Can Debt Collectors Take My Social Security, or SSI, Benefits?
Usually, no. Your Social Security or Supplemental Security Income (SSI) checks generally cannot be taken or garnished by creditors collecting debts. But, there are exceptions explained below.
What can be taken out of my Social Security check to pay debts?
Up to 15% of your Social Security checks can be taken each year to pay federal taxes you owe.
Any amount over $9,000 per year ($750 per month) can be taken to collect federal debts other than taxes.
Oregon law limits how much can be taken for spousal and child support. If you have a current Oregon support order, the monthly support amount can be taken. If you also owe back support, an additional 20% of the support amount will be taken. If you only owe back support, you can keep 160 times the federal minimum wage. The total amount to be taken for support can never be more than 50% of your Social Security, unless a court orders that more be taken.
The deductions above cannot be made against your SSI checks.
Deductions can be made from your Social Security and SSI checks to collect an overpayment of benefits.
Can my bank take my Social Security or SSI checks after I have deposited them in my account?
Yes. A court case allows banks in Oregon to take money out of your account to pay back any money you owe the bank if you have signed an agreement with the bank which gives the bank this right. The bank has this "setoff" right even if the only money in your account is from Social Security or SSI checks. For example, when you applied to get a credit card or a loan from the bank, you likely signed an agreement that if you fail to make payments, the bank can pay itself back by taking money out of your account.
Can debt collectors other than my bank take my Social Security or SSI checks after I have deposited them in my bank account?
If you owe unpaid bills for consumer debts, your creditors may sue you in court and try to get a judgment against you for the amount you owe. If they get a judgment against you, they can then try to collect that judgment by garnishing your bank account. A garnishment order issued by a court after a judgment has been entered against you directs the bank to take money from your bank account, and makes the money unavailable to you.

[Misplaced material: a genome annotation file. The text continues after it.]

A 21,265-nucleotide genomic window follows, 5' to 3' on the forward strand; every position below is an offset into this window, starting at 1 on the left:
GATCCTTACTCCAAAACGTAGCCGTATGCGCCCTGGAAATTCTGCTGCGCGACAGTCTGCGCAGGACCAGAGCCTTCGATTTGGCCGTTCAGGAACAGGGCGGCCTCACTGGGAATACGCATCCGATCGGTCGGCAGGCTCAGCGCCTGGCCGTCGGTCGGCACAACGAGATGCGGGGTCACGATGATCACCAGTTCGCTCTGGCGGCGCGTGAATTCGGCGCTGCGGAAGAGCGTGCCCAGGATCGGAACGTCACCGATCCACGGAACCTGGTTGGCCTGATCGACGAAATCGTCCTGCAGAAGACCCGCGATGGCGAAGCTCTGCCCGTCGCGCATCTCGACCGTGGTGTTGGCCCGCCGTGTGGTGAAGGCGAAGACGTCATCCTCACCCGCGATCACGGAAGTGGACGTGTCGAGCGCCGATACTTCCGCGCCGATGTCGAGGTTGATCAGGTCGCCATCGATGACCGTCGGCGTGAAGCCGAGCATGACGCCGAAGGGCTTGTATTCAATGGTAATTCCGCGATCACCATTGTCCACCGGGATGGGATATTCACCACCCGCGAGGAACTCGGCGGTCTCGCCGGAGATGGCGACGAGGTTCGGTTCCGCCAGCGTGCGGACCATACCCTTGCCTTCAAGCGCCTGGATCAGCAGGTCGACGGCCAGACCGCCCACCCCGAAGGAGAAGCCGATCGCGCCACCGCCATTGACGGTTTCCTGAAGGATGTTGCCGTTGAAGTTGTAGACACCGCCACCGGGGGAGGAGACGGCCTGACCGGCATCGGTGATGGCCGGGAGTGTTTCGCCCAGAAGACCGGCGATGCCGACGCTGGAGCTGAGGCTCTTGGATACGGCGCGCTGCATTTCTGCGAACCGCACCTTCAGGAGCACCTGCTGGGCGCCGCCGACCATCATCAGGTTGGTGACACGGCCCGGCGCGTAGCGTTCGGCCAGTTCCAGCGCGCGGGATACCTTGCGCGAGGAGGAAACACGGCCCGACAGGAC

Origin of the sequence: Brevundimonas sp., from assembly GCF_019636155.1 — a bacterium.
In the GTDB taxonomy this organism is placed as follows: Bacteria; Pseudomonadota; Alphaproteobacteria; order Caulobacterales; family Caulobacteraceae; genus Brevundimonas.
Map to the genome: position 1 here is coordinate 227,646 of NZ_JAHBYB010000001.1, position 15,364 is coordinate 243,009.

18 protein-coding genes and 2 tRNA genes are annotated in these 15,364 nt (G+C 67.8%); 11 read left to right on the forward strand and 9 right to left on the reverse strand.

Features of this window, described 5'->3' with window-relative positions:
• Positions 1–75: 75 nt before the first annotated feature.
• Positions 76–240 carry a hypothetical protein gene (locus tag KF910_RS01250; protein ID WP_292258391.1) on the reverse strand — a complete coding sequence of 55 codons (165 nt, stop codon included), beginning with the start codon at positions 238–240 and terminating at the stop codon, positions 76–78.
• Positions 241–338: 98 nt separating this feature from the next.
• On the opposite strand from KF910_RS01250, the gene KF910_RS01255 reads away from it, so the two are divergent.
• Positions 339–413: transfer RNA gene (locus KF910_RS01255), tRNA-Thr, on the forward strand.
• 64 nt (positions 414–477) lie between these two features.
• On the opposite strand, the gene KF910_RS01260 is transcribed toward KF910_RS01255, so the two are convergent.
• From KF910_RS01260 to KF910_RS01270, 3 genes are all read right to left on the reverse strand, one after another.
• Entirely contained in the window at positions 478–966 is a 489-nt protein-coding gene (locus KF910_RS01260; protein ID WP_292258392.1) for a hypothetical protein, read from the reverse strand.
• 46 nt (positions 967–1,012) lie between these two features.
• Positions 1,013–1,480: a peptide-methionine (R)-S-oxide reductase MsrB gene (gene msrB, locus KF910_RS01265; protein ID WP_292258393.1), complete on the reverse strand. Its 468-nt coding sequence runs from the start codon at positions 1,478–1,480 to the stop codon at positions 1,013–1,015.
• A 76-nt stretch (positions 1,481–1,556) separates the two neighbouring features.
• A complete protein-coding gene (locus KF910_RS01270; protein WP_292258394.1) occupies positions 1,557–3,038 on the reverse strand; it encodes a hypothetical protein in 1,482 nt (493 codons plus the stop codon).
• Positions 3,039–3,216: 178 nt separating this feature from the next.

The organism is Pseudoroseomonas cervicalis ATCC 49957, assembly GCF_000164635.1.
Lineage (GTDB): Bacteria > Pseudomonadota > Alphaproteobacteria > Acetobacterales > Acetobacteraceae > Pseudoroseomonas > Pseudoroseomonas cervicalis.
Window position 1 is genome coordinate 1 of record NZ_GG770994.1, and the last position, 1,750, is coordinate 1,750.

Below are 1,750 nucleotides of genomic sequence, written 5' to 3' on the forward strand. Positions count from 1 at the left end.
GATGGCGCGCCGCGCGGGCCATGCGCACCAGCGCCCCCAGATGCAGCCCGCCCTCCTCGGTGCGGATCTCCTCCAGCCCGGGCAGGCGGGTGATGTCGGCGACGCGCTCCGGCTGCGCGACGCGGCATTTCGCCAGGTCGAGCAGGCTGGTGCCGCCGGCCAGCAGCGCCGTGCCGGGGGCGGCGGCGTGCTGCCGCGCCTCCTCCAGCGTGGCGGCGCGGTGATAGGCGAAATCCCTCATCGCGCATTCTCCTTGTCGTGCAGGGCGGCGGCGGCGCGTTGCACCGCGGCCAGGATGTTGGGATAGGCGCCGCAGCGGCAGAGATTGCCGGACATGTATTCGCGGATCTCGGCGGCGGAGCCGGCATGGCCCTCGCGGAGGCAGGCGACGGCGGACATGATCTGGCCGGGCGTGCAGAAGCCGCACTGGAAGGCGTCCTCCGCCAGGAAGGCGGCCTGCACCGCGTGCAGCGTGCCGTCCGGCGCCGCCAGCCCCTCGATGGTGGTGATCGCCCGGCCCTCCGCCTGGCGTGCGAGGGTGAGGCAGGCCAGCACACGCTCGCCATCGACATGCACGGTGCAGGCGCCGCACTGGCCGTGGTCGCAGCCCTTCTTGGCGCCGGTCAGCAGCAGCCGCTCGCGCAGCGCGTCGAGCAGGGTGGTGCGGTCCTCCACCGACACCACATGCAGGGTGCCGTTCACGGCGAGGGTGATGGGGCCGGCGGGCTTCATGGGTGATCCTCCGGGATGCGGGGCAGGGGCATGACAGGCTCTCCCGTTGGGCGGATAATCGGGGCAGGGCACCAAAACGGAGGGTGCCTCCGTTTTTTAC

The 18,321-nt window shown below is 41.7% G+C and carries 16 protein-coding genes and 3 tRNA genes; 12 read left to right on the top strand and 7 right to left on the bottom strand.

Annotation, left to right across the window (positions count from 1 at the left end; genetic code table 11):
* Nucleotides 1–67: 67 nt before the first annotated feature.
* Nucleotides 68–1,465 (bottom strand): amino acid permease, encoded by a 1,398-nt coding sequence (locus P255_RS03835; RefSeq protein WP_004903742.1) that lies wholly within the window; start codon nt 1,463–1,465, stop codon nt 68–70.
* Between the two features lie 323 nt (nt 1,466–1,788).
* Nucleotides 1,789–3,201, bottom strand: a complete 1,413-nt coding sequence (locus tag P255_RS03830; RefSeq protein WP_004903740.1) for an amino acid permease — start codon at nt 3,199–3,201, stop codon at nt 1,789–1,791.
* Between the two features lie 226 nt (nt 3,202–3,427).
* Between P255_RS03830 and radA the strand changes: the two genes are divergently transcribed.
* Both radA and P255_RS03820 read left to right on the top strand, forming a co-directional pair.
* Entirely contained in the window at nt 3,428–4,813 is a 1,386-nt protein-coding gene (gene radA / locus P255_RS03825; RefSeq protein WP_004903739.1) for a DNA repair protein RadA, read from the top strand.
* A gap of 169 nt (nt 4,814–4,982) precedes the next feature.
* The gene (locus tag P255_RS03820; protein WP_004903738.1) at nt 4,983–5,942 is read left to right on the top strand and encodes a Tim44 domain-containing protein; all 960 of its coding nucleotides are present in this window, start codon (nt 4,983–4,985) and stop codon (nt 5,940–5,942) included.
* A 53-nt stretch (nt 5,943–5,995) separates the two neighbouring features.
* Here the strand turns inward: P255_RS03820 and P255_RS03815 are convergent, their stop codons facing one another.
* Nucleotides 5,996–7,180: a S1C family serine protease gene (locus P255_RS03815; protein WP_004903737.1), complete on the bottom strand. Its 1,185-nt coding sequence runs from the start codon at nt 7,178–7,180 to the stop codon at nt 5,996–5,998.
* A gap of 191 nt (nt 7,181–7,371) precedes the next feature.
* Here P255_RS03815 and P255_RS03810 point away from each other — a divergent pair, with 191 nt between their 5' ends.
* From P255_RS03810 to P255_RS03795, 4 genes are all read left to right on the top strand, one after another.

What if the only money in my bank account is from Social Security or SSI?
If you deposit your Social Security or SSI checks into your bank account, those funds remain protected by law from most creditors. Such funds are "exempt" from garnishment as long as those funds are easily identifiable as separate from other funds. To make sure you can show that the only money in the account is from Social Security or SSI checks, you should not deposit other money or income into the account.
The bank is required by law to protect those funds from garnishment if the SSI or Social Security is direct deposited. The amount that can't be garnished is either the balance in your account OR the amount of SSI or Social Security deposited into your account during the calendar month before the garnishment, whichever is LESS. Any money you have over that amount may be sent to the creditor. But, some or all of it may still be protected from garnishment by other laws, so you may be able to get part or all of it back. You can get it back by filing a Challenge to Garnishment, also known as a Claim of Exemption.
What is a Challenge to Garnishment? How do I file one?
A Challenge to Garnishment, sometimes called a claim of exemption, is a legal form to be filed with the court to claim the property being garnished is exempt from collection. You will receive a Challenge to Garnishment form when your bank account is garnished. You must complete the form and file it with the court as soon as possible to try to keep your money. After you file a Challenge to Garnishment, there will be a hearing in court and a judge will decide if you will be able to keep the money in your account.
However, until the court decides if the money in your account is exempt, your account will be frozen and you can't withdraw any money or write checks on your account, and checks you have already written will bounce.
If the only money deposited to my bank account is from Social Security or SSI checks, can I stop creditors from garnishing my account?
When any of your creditors gets a court judgment against you which you can't afford to pay, you should tell them that your only income is from Social Security or SSI and you can't afford to pay. Some creditors may then decide not to try to get a garnishment order against your bank account. You may also sign an affidavit and give it to your bank to let the bank know that your money comes from Social Security or SSI and shouldn't be garnished. Your bank can give you an affidavit to fill out.
NOTE: This is intended to be a general overview. For answers to specific questions, contact an attorney or the Public Benefits Hotline 1(800) 520-5292
Prepared by the Senior Law Service, a program of Lane County Legal Aid and Advocacy Center. Funding is provided through Lane Council of Governments, Area Agency on Aging, through the Older Americans Act, and through United Way.
Updated by Oregon Law Center 6/10.
© 2010 by Lane County Legal Aid and Advocacy Center.
Permission given for free reproduction and distribution.